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I have a server which is running a few discrete Python, Java application which most of the time imports data into a PostGreSQL database. I would like to know from people out there who have experience tuning enterprise grade servers how do i go about calculating in a holistic way the amount of tuning needed for my server for example vm.swappiness, vm.overcommit_ratio and other numerical tunings needed for my server.

I tried to enable sar on my server to capture daily numbers but these are more along the lines of total numbers and I can't figure out how to allocate memory for my applications. Help would be appreciated.

Thanks.

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If it were a simple formula then someone would have written a program to do it automatically - in practice its mostly empirical - but you do need data to base this on - and targets/objectives (e.g. html page generation time). The standard system metrics can give an indication of how performance is constrained - but not necessarily how to improve it. –  symcbean Feb 3 '11 at 9:40
    
I suggest you stop looking at the problem as an accountant and look at it as an administrator. Performance tuning is not about arithmetic and many of the factors cannot be readily interpreted numerically. Server administration, like many other things related to computers, is not a science, it's an art. –  John Gardeniers Feb 3 '11 at 12:42

2 Answers 2

First, determine the bottleneck in the system(slow PostgreSQL query, slow IO, slowly working scripts). Then use standard monitoring tools(top,htop,iostat,vmstat,pgtop,iotop) to determine a cause. Further, you find a solution(pgtune,kernel parameter,mount option,java vm option,rewrite source code).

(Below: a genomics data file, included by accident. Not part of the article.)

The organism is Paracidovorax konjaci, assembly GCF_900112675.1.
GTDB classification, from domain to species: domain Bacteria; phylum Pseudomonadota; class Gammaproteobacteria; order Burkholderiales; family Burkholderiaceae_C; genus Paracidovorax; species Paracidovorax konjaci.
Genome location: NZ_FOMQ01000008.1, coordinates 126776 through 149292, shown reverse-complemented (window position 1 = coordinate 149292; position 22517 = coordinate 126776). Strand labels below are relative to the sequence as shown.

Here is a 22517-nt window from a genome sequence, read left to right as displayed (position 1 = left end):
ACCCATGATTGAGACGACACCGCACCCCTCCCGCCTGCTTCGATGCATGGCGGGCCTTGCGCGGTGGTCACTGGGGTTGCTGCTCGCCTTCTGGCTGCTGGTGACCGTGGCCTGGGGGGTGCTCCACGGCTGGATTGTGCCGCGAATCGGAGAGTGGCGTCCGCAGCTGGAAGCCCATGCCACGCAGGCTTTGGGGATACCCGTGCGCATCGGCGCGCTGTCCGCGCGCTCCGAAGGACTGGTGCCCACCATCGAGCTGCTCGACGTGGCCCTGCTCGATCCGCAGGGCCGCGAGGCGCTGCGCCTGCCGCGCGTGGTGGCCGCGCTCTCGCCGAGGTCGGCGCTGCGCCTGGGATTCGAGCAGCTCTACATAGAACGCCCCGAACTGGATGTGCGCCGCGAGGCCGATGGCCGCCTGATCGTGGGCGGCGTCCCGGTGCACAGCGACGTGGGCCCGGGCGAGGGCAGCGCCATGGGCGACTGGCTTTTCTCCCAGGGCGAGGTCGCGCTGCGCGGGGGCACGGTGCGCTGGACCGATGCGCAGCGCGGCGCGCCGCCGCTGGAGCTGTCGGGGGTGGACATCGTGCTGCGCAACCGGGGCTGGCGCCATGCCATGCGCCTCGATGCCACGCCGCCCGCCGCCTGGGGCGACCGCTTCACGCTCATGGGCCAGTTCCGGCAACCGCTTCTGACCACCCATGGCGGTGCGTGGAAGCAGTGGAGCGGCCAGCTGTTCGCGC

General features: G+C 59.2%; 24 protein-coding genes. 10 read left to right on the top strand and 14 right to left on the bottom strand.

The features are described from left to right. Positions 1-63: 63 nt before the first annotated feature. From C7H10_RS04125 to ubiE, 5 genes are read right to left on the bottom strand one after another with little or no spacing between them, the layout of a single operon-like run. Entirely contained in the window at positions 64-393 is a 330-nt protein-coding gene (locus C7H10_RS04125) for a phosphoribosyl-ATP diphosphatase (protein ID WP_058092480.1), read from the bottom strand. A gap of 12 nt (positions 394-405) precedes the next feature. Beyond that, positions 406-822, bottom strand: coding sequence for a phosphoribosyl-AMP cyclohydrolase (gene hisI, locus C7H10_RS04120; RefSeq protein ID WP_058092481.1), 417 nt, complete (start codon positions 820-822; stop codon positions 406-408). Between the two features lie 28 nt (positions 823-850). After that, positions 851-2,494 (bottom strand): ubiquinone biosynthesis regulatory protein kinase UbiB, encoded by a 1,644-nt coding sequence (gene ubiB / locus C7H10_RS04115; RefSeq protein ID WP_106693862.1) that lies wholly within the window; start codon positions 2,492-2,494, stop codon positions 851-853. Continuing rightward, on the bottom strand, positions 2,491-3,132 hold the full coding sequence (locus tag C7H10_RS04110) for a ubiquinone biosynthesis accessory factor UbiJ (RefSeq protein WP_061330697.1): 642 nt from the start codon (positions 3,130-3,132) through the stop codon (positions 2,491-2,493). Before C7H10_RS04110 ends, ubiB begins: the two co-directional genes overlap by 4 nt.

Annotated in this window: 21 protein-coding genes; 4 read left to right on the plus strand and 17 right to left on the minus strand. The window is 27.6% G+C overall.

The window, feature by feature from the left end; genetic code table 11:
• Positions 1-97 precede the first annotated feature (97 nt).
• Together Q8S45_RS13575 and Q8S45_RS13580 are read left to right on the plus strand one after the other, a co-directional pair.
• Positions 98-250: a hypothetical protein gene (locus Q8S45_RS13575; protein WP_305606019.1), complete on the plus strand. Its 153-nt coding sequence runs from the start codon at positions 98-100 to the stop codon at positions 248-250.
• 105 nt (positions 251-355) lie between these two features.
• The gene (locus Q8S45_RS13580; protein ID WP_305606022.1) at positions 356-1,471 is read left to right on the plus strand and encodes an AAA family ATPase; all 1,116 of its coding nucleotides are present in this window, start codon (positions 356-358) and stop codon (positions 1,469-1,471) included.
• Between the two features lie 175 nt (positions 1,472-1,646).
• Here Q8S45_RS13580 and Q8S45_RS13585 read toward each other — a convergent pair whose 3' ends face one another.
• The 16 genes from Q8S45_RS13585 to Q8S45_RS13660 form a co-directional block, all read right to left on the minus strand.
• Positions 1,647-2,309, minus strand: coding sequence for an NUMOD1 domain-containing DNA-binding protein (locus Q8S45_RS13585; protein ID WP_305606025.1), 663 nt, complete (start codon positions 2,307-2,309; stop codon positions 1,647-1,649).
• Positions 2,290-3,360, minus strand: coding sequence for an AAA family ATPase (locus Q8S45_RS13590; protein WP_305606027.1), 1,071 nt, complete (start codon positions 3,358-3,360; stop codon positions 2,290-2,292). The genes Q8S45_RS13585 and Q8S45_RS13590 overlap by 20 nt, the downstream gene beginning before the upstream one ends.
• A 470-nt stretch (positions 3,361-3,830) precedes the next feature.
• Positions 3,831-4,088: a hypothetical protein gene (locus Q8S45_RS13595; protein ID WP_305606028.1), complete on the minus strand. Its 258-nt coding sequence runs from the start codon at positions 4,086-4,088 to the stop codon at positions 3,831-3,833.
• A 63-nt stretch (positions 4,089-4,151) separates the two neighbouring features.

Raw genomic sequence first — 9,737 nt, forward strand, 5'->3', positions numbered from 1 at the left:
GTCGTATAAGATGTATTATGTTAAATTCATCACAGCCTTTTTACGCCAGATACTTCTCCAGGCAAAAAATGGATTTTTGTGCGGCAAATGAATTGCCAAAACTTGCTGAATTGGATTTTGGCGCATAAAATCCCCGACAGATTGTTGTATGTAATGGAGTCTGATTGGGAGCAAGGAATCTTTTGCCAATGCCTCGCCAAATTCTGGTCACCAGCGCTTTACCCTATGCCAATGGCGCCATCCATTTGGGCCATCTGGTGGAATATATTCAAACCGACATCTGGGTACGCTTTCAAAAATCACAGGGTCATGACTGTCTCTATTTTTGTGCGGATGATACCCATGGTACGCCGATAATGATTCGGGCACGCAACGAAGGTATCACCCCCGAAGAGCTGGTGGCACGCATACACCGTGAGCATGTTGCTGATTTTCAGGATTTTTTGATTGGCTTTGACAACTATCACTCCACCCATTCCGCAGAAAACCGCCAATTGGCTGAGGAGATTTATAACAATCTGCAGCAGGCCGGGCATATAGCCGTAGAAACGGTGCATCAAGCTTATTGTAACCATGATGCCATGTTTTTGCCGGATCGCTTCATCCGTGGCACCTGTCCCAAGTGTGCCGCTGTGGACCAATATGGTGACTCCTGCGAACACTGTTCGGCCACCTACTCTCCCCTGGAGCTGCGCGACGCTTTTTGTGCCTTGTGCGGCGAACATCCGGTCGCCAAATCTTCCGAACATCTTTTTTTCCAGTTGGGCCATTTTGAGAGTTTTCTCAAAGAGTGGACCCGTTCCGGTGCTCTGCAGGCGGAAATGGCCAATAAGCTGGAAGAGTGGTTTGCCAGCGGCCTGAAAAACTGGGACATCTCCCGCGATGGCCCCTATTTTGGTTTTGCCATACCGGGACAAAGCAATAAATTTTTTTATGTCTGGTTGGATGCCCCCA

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You should install some kind of monitoring tool to get statistics. The best way to analyze the statistics is to get visual graphs of monitored parameters, I think. Cacti or Zabbix will provide you with these graphs. Most probably your system is I/O bound or memory bound, so you should start from monitoring your memory usage, swap file usage, I/O statistics and load average on a host. Cacti has a good set of templates to monitor I/O stats: http://www.markround.com/archives/48-Linux-iostat-monitoring-with-Cacti.html Also, it would be useful to get a list of slow SQL queries, you can do it by setting something like log_min_duration_statement = 200 in postgresql.conf, where 200 is a desired number of milliseconds, you can use any other number as well.

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